A day after learning the Trump administration will, the EPA and NHTSA announced the government's next step on Thursday. The agencies debuted the "One National Program Rule," which essentially gives the federal government full authority to set a single national fuel economy standard.
The rule affirms the federal government as the only body with the ability to set such standards. Local and state governments "may not establish their own separate fuel economy standards," according to the announcement.
Secretary of Transportation Elaine Chao underscored the regulatory changes and in a statement said, "Today's action meets President Trump's commitment to establish uniform fuel economy standards for vehicles across the United States, ensuring that no state has the authority to opt out of the nation's rules, and no state has the right to impose its policies on the rest of the country."
Her comments reflect the Trump administration's move to revoke California's waiver. Since 2013, California has had the authority to set separate greenhouse gas standards, which essentially allowed the state to all but mandate plug-in vehicle sales. EPA Administrator Andrew Wheeler said the new rule will provide regulatory certainty for automakers -- a shot at California for basically creating a subset of "compliance cars" for the market.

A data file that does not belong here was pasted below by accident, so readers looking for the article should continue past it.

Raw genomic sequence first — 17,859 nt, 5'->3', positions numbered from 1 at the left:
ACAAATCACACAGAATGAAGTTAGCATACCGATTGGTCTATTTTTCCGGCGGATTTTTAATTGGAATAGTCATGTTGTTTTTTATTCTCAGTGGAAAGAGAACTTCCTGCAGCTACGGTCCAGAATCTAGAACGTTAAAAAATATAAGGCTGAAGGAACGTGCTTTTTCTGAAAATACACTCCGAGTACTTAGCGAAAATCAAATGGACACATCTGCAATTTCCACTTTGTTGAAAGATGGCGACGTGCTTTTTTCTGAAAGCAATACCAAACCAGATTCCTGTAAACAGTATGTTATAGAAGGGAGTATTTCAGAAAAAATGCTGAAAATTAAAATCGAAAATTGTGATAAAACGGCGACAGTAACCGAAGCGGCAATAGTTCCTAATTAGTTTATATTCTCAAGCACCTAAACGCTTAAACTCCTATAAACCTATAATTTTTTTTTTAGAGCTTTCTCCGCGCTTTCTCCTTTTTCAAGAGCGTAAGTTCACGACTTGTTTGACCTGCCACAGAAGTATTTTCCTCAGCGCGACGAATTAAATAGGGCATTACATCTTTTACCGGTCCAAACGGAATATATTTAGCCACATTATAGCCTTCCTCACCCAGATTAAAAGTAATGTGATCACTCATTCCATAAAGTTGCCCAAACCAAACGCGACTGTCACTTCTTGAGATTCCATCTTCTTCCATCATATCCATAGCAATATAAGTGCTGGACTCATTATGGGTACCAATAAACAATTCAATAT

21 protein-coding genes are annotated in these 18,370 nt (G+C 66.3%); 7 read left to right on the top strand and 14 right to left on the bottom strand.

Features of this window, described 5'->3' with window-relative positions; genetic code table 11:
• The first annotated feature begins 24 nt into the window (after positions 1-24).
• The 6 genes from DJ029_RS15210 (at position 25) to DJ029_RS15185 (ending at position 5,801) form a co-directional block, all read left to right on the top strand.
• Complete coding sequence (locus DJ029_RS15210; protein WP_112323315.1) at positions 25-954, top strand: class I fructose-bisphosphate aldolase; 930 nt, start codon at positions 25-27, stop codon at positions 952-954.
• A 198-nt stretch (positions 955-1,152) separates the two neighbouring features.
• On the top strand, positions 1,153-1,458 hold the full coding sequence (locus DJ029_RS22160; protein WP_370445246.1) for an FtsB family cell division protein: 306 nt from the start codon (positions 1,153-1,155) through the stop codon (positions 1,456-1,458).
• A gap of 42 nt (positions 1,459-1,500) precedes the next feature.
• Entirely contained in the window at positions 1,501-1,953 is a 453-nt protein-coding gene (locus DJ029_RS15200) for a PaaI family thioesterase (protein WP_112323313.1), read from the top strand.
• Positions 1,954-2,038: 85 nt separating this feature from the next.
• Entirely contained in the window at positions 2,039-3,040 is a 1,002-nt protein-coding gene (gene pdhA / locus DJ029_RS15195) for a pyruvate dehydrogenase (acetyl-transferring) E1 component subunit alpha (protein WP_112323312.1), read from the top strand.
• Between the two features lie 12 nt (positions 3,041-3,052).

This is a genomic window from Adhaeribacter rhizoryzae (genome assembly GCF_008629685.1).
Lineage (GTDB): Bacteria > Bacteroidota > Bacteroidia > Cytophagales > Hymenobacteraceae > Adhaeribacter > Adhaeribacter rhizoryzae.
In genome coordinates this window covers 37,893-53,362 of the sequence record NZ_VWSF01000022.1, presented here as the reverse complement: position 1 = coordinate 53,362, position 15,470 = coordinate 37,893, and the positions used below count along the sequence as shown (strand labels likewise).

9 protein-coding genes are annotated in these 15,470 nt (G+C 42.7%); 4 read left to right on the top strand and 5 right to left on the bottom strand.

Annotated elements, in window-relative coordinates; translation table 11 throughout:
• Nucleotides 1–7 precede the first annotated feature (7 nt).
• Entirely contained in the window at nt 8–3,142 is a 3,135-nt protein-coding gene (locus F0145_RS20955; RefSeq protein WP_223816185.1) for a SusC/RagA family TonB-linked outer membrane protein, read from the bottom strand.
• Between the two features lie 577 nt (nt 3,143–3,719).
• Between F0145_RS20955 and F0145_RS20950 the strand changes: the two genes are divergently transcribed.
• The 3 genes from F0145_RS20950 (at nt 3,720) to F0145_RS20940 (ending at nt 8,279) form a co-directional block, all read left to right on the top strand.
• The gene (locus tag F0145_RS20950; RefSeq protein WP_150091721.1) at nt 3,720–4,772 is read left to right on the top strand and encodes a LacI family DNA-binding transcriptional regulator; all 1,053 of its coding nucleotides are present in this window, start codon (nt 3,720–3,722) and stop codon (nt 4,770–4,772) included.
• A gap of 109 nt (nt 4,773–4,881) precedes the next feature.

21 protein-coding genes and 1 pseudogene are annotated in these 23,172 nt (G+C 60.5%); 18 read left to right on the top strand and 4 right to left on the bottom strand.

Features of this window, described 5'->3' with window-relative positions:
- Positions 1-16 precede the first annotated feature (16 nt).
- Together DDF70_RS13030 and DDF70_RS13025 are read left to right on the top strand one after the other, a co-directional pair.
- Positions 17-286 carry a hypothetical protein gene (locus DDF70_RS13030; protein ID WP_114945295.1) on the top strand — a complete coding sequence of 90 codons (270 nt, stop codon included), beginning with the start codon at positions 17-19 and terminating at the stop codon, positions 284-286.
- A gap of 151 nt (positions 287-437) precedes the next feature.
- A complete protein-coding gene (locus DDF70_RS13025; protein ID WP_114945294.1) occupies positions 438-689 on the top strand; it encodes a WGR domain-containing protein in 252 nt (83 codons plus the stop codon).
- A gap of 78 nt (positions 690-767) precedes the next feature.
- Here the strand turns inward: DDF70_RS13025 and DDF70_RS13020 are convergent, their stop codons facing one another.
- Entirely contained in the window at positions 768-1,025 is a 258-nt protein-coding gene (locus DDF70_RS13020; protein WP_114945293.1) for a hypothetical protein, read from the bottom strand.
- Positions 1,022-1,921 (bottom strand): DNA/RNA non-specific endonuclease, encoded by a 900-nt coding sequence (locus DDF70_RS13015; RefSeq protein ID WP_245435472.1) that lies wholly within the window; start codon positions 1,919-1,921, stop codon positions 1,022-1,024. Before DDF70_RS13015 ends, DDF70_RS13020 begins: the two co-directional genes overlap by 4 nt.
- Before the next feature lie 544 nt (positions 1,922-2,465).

"One national standard provides much-needed regulatory certainty for the automotive industry and sets the stage for the Trump administration's final SAFE rule that will save lives and promote economic growth by reducing the price of new vehicles to help more Americans purchase newer, cleaner and safer cars and trucks," he said.
The other parts of the proposed fuel economy and emissions changes are still in the works. Wheeler has previously hinted, however, theylast year. The EPA also noted California can continue to operate and enforce its Low Emission Vehicle program and other clean air standards to battle smog problems locally.
The White House continues to set the stage for a bitter legal battle. California and its Air Resources Board have vowed not to enforce less stringent fuel economy and emissions standards, arguing it's a state's rights issue. The state went as far as signing awith four automakers, though the Department of Justice has since opened an over the deal.
CARB did not immediately respond to a request for comment on today's news.
Automakers have long argued for relaxed fuel economy standards that are more in line with today's realities, though they've also said the government's proposed standard goes too far. Current regulations will see fleet-wide fuel economy rise to 46.7 miles per gallon by 2026. The White House's proposal will dial the figure back to 37 mpg, essentially freezing all increases at 2020 levels.